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Beguiling art gallery to finally ‘go public’ at 9 West 57th Street: source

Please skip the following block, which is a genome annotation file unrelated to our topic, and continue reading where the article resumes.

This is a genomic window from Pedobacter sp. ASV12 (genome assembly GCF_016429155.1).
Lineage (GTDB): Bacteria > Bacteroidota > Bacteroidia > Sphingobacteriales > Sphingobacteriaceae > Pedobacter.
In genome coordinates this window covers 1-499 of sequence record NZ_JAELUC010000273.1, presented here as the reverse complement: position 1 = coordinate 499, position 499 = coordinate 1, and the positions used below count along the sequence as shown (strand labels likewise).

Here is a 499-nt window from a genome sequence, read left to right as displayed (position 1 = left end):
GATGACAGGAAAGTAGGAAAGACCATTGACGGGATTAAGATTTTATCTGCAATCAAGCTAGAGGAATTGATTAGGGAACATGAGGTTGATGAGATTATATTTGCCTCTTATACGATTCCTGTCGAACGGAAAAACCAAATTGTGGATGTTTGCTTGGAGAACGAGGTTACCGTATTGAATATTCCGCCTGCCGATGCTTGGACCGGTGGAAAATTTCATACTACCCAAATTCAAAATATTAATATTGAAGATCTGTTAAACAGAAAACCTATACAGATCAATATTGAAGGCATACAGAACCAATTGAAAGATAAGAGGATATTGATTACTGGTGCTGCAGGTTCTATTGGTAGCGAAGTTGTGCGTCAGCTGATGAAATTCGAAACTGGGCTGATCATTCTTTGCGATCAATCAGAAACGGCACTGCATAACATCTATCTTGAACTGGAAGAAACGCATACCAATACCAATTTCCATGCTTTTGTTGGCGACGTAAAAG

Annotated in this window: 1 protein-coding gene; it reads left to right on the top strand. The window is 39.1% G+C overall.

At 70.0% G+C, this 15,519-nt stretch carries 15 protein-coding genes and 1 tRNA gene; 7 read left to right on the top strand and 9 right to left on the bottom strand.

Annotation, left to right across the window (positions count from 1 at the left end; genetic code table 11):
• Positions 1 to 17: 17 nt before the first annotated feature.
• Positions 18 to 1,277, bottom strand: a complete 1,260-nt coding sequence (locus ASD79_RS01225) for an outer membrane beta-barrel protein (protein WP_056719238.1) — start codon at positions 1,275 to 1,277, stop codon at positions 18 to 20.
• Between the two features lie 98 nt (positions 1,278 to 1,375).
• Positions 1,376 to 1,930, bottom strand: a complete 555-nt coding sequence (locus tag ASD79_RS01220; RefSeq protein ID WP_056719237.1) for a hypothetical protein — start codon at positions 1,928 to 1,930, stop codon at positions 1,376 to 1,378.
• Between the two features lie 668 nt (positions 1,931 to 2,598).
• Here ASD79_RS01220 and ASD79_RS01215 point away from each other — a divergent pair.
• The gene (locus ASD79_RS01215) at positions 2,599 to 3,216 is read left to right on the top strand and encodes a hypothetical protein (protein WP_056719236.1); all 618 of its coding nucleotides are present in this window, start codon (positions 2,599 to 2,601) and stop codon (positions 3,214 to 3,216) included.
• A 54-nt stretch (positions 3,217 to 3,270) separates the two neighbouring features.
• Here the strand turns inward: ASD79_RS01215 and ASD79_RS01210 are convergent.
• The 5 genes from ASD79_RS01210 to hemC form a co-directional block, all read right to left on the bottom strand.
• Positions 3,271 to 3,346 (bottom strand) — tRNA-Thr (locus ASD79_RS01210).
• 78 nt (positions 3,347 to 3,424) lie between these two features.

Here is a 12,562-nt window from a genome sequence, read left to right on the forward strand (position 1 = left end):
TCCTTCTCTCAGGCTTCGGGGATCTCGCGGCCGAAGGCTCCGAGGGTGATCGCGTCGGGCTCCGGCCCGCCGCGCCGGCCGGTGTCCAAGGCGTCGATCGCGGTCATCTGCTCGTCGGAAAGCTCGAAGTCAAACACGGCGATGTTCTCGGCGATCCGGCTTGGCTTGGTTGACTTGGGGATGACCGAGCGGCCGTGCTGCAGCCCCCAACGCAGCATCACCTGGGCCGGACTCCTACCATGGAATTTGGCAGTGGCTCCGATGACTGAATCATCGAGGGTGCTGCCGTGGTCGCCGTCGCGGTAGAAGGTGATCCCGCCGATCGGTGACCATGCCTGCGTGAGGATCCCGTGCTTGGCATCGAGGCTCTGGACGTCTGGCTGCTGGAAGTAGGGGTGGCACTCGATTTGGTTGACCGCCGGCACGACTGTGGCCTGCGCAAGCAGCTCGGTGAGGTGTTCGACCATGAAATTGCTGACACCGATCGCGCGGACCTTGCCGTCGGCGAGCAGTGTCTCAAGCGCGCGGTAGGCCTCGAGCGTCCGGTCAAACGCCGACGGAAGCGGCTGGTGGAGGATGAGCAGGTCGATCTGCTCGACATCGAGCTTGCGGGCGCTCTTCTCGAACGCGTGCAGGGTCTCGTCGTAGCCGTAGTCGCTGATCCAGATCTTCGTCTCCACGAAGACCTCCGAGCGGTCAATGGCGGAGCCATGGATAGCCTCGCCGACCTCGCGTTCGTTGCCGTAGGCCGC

We only print rumors — ahem, “unconfirmed reports” — when we want them to be true. And this one we very much want to be true. It involves the real estate empire founded by Sheldon H. Solow, the mega-developer who passed away in November 2020 at age 92. What we heard is in the realm of maybe, possibly, hopefully — but likely true. According to a knowledgeable source, the locked-down Solow Art & Architecture gallery at 9 W. 57th St. will finally open to the public in 2023. Not only that, but also the gallery full of masterpieces that can presently only be seen from the outside is to be expanded to include another gallery, or an extension of the existing one, on the tower’s West 58th Street side. Construction is to begin soon, we were told. The Solow Art & Architecture Foundation has long reposed behind the sidewalk-level windows of 9 West, as it’s widely known. One of the city’s most desirable office towers since it opened in 1974, it commanded sky-high rents of above $100 per square foot long before other buildings did. But the gallery’s off-limits policy has been under attack because Solow enjoyed tax breaks for having a “public” gallery that isn’t open to the public. Art lovers must peer through reflection-clouded windows to partly glimpse works by artists who have included Henri Matisse, Jean Dubuffet, Alberto Giacometti, Joan Miró, Francis Bacon, Henry Moore and Franz Kline. The masterpieces are or once were part of Solow’s fabled private art collection that’s valued at $500 million. One year ago, the foundation sold Sandro Botticelli’s “Young Man Holding a Rondel” — which is not known to have ever been shown in the 9 West gallery — for $92.2 million in a Sotheby’s auction. The sale through the tax-exempt foundation saved Solow nearly $33 million in capital gains taxes for the painting he bought in 1982 for $1.3 million. The gallery’s future is in the hands of Stefan Soloviev, Sheldon’s son who now controls the Solow Foundation as well as several companies under the Soloviev Group banner, which includes the family-owned firm’s various real estate arms. Soloviev, a colorful figure reputed to have as many as 20 children and an explosive temper, told the New York Times shortly after his father’s death that in the future, “the collection will be accessible to the public.” Asked where that might be — such as in a new museum, or elsewhere — he responded, “Wherever I want.” He didn’t respond to our e-mails seeking comment. **** Digital sports platform Fanatics has quietly inked a deal for more than 75,000 square feet on three floors of RFR’s 95 Morton, we’ve learned, bringing the 220,000-square-foot boutique office building to 100 percent occupied. It’s a significant expansion for the company, which currently has 50,000 square feet at 205 Hudson St. The lease is hush-hush. No one at RFR or Fanatics would comment or confirm the deal. Neither would brokers at Cushman & Wakefield who repped Fanatics or an Avison Young team for RFR. But market sources said the move will accommodate the company’s plans for creating new businesses across the sports ecosystem including licensed merchandise, trading cards and gaming. Aby Rosen’s RFR bought the century-old former factory building in the West Village for $206 million in 2017 and converted it into state-of-the-art offices. *** There will soon be life again at the notorious empty Upper East Side lot on the southwest corner of First Avenue and East 78th Street — and it won’t be rats and weeds. The corner lot at 1487 First Ave. has been sold by its longtime family owners to California-based Carmel Partners for $73.5 million, The Real Deal reported. The wood-fenced site was hated in the pricey neighborhood for its unchecked vermin infestation and for mutant weeds that grew as high as 20 feet. The Post first reported on the situation last month, when a neighborhood rally demanding action drew incoming City Council member Julie Menin and Rep. Carolyn Maloney. The lawmakers tried to persuade the former owners, three sisters in the Chou family, to turn the eyesore into a temporary community garden. They sold the lot instead, but Menin convinced the Chous to put down rat poison and chop the tree-high weeds. The new owners will likely develop a small apartment building. Meanwhile, Menin is talking to the Parks Department and the city’s Economic Development Corp. to create a public garden on a nearby vacant city-owned site in Council District 5. “We’ve found a location but it needs approvals,” she said.

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